Image: Deep Water Solo at Halong Bay, Vietnam

Check out Chapter 1  and Chapter 2 of this three-part series by Jacob Bushmaker founder of

In 2016, I left my home in Seattle and my respectable career as an engineer to pursue different goals far from that world. What started as a 3 month trip has evolved into 3 years, with no end in sight. As a result of my choice, I’ve had the incredible good fortune to have climbed in over 20 countries across 4 continents, while consistently moving up in grades.

In Step 1, we talked about setting epic goals that catapult you to action.  In Step 2, we detailed how to supercharge your performance with proven diet hacks.

Step 3. Don’t Self-Sabotage. Proactively Avoid Injury

One of the biggest saboteurs of all is an injury. Injuries can commonly lead to the early ending of a season and can easily offset months or years of performance gains. For that reason, injury must be avoided at all costs.

“An ounce of prevention is worth a pound of cure.” – Benjamin Franklin

Luckily, there are a few simple tactics you can implement to stay healthy.

Resting Completely To Adequately Recover


On top of La Aleta de Tiburon (5.10) in Cochamo, Chile.

Our love of the sport can sometimes distort our judgment regarding rest days. It is very easy to forgo good judgment and squeeze in a few more climbing days while your body is begging to rest. We’ve all been there.

The bad news is: neglecting adequate rest will inevitably result in injury.

The good news is, this is one of the easiest habits in this article to implement! There are two types of rest to be considered specifically for climbers: “rest days” and “rest cycles.”

Rest days are just like they sound–a day or two off from climbing while giving your body the time needed to recover. These are short-term rests for periods of about 24 to 48 hours. Rest days should be taken after any two or three day period of consecutive climbing outside.

When training, a rest day should normally be taken the day after an intense training session. In some cases, such as after an intense hangboard training, two consecutive rest days should be taken.

Rest cycles, on the other hand, are periods of anywhere between 1-4 weeks of zero climbing. You should consider taking a rest cycle after a climbing trip where you have been climbing much more than you regularly do. At the minimum, consider taking a rest cycle every 12 weeks if you’re climbing a lot.

Last but not least, rest also includes the amount of sleep you’re getting each night. The benefits of sleep are widely known. But, to summarize, studies have shown that proper sleep improves your reaction time, power, endurance, recovery time, and energy levels. You need all of these to perform at your best and recover.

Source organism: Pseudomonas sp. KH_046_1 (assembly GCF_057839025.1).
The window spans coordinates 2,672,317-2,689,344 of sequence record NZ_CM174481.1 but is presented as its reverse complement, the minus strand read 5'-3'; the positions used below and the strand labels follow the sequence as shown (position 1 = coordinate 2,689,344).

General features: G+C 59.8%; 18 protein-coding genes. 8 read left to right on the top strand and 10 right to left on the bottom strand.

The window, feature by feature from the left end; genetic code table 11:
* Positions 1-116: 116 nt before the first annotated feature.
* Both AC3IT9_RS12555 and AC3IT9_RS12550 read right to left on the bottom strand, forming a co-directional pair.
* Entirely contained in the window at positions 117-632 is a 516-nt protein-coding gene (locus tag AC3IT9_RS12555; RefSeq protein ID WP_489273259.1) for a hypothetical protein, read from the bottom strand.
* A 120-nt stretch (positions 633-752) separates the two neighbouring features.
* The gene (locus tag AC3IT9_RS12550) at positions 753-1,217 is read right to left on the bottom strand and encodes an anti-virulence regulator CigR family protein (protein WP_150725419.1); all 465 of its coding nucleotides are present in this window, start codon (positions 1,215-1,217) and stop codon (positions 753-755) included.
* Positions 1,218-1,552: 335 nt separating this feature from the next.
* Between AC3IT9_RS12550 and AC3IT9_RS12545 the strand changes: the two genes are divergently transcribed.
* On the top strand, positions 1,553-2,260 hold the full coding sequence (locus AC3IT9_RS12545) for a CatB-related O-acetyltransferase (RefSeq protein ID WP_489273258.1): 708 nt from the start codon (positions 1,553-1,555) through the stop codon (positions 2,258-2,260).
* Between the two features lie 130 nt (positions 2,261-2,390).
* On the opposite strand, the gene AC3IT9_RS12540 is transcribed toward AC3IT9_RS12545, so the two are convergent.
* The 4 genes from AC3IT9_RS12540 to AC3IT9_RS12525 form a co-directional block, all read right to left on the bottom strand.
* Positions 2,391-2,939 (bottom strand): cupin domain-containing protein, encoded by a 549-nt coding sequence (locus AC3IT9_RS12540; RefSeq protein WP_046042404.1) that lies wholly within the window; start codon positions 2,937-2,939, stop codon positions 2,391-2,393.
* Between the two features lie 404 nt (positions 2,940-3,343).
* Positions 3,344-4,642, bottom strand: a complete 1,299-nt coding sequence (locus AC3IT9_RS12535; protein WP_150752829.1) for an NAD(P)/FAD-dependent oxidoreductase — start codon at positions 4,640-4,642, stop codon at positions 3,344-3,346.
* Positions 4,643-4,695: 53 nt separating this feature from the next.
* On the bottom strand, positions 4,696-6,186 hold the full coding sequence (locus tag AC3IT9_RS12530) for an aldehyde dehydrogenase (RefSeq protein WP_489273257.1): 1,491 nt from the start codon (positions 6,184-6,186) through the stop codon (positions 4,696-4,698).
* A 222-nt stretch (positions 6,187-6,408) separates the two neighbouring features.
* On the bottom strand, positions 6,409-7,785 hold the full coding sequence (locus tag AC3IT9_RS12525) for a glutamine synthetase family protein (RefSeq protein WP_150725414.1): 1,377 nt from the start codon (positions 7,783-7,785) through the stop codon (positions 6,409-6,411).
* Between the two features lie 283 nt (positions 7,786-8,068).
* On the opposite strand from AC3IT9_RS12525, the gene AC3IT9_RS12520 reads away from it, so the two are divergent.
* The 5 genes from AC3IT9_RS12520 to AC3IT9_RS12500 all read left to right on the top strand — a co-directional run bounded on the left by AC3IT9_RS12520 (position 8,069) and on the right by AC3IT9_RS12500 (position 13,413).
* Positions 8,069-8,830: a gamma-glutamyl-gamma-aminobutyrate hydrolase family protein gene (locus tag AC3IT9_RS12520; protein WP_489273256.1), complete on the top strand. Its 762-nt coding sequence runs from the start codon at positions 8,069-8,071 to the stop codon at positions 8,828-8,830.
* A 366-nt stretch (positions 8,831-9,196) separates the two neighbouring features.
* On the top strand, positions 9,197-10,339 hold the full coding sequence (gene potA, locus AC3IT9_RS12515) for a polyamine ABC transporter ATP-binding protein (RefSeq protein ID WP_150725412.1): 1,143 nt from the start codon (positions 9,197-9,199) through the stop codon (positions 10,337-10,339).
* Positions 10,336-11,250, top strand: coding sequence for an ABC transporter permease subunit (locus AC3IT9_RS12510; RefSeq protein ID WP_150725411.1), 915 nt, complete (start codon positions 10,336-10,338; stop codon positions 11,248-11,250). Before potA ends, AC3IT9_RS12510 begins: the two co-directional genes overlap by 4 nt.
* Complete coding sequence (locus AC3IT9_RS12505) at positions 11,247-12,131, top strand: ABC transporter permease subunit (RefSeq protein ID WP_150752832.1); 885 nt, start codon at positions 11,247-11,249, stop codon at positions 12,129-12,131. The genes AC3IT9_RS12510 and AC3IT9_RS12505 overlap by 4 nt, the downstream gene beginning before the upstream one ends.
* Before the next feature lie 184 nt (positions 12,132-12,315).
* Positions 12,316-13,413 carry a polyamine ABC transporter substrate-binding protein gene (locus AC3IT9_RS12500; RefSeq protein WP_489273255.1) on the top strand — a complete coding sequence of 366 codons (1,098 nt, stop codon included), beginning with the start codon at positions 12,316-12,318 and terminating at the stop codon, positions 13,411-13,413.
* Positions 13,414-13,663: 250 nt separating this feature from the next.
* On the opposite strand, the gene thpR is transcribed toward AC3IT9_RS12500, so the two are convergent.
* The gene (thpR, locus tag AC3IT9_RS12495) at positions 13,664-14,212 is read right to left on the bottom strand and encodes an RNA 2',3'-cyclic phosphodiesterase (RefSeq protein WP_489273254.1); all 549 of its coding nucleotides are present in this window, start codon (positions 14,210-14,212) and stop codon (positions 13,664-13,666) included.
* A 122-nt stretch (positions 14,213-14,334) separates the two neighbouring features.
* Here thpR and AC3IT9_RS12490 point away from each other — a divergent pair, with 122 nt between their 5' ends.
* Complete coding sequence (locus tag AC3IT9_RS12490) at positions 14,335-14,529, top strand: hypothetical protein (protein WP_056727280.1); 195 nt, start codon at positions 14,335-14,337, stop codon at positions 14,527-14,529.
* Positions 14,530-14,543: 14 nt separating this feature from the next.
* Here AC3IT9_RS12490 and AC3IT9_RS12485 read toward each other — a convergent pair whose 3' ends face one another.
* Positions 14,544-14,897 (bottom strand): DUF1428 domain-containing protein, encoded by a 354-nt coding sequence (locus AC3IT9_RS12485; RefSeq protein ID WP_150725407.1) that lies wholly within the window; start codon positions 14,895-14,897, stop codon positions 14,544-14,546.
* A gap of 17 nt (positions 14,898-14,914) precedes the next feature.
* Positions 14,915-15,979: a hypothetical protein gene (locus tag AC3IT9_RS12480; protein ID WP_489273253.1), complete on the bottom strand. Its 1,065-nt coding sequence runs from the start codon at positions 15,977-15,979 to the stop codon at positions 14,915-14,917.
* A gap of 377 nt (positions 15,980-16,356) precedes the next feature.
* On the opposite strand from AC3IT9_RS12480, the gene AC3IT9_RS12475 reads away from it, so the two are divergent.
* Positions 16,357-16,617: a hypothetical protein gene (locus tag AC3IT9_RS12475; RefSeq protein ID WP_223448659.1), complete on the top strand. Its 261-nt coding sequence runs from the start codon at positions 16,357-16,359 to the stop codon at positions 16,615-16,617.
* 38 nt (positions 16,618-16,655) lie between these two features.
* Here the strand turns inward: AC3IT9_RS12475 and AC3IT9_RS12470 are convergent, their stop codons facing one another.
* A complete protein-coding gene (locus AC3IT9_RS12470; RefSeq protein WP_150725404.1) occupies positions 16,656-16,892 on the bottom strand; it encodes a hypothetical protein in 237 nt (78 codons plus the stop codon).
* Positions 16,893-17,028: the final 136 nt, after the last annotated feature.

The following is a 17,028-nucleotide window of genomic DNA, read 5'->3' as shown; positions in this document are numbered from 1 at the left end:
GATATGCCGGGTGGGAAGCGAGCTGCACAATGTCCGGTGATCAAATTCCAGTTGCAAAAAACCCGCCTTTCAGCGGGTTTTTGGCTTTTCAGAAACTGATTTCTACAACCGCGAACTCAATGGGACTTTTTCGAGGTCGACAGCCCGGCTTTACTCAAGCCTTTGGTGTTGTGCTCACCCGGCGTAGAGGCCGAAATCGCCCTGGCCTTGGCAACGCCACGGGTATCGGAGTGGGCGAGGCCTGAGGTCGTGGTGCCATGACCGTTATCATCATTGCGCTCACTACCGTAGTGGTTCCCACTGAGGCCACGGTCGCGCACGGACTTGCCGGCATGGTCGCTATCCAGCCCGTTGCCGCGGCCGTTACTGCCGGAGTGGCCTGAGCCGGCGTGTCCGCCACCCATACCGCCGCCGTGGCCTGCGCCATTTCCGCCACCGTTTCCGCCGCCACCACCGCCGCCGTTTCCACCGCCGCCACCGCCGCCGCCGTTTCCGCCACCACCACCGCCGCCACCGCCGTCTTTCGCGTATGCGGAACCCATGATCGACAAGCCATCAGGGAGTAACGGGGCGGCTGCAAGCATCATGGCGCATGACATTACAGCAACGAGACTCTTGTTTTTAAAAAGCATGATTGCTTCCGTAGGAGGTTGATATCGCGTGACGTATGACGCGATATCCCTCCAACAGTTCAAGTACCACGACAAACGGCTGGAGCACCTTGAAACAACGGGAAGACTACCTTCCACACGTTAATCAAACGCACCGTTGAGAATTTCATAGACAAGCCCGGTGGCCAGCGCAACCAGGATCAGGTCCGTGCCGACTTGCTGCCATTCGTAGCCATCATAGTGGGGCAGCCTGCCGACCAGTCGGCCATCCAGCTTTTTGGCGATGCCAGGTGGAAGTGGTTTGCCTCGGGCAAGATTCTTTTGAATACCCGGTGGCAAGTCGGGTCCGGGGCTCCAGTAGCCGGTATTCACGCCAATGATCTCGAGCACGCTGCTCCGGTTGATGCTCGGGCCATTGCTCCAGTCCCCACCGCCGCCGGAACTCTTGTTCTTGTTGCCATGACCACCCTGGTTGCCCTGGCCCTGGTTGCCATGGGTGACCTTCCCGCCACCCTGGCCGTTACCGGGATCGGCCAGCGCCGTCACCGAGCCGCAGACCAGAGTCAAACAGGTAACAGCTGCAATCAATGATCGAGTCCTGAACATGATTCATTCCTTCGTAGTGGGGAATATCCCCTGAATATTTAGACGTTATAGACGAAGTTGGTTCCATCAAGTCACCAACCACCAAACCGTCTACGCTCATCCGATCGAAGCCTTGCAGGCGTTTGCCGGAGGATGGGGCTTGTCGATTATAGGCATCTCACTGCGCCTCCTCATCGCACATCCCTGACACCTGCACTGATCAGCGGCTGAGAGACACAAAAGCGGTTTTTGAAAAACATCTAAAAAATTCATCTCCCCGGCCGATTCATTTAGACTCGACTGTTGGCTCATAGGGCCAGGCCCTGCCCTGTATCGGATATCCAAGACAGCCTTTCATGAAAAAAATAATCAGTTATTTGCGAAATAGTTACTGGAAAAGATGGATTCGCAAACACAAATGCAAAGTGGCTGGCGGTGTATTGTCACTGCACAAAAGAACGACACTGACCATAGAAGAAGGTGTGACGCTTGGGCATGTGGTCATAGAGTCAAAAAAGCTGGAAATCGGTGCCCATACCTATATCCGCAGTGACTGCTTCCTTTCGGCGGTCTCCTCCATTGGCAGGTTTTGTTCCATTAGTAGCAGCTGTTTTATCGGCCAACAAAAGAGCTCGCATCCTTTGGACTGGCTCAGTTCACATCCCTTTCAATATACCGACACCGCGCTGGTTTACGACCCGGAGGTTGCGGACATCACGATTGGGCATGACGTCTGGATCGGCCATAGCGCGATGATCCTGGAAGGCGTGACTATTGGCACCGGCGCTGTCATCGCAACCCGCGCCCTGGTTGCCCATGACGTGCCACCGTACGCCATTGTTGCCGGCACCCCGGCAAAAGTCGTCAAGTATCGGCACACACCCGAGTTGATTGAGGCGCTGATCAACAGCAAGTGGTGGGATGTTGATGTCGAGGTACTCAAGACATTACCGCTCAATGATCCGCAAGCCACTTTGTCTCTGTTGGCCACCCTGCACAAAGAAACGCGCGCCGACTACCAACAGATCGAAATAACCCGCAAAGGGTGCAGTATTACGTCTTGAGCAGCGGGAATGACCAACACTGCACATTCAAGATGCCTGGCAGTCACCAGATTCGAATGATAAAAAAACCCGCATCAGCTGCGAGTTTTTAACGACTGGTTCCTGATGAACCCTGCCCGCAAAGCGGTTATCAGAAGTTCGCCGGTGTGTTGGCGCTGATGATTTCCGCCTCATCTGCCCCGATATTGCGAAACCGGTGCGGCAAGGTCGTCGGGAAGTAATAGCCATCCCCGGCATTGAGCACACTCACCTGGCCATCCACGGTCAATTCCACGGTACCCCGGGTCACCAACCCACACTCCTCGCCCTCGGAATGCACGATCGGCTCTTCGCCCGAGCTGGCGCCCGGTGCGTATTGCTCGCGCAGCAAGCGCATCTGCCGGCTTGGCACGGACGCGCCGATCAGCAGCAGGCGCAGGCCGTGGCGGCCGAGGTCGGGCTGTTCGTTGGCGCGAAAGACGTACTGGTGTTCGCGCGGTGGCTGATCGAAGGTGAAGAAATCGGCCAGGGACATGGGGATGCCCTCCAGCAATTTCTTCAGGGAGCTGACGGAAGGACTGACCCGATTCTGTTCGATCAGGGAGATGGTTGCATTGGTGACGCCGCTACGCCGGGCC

This generally means 8-9 hrs of sleep per night regardless of whether you’re climbing, taking a rest day, or rest cycle!

Recovery exercises to avoid injury


Point Perpendicular: NSW, Australia

Next to rest, being proactive regarding injury prevention is one of the most important things you can do to make sure that you keep going up in grades year after year.

The best way to do this? Make sure that you adequately warm up on routes well below your limit every time you climb. Most climbers are aware of this, but generally, it is poorly executed.

One quick climb prior to flailing on your project isn’t an adequate warm-up.

This is even more true for people who climb for long periods of time (dirtbaggers, *cough cough*), as the damage caused by poor warming up tends to build slowly over time and makes it hard to notice until damage is done. A good rule of thumb is to do 3 to 4 routes anywhere from 4 to 8 grades below your project level.

Warming up also includes stretching your entire body. Be sure not to neglect your fingers and forearms. Adequate stretching and warm up will greatly reduce your chance of injury. It will also reduce the chance of chronic pain caused by tendonitis/tendinosis as these conditions are caused by a lack of flexibility in your forearms.

This is something I, like many climbers, have had to learn the hard way. I’ve lost weeks of climbing time and months of training gains. Don’t let this happen to you!

In addition to a proper warm-up, it is ideal to finish every day with 1 to 2 “cool-down” climbs. These climbs should be similar grades to your warm-up routes. If this isn’t possible due to time constraints, at a minimum you should stretch your forearms and perform forearm massages for at least 20 minutes to promote blood flow, increase flexibility, and speed recovery.

Always listen to your body. If you need an extra rest day to recover, take it. This is a skill that you naturally cultivate over time.

If you have a nagging injury that won’t go away, be proactive. You can push through and get away with avoiding an injury for a while, but eventually, it will catch up with you. Be smart and take preventative measures; you’ll be much better off in the long run.

Last Thoughts

There you have it! 3 absolutely simply and straightforward steps and techniques I’ve used to constantly push grades while living on the road. I’d love to hear from you. What techniques did you find the most useful? Or is there something which I missed which you’re just dying to share? Happy sending.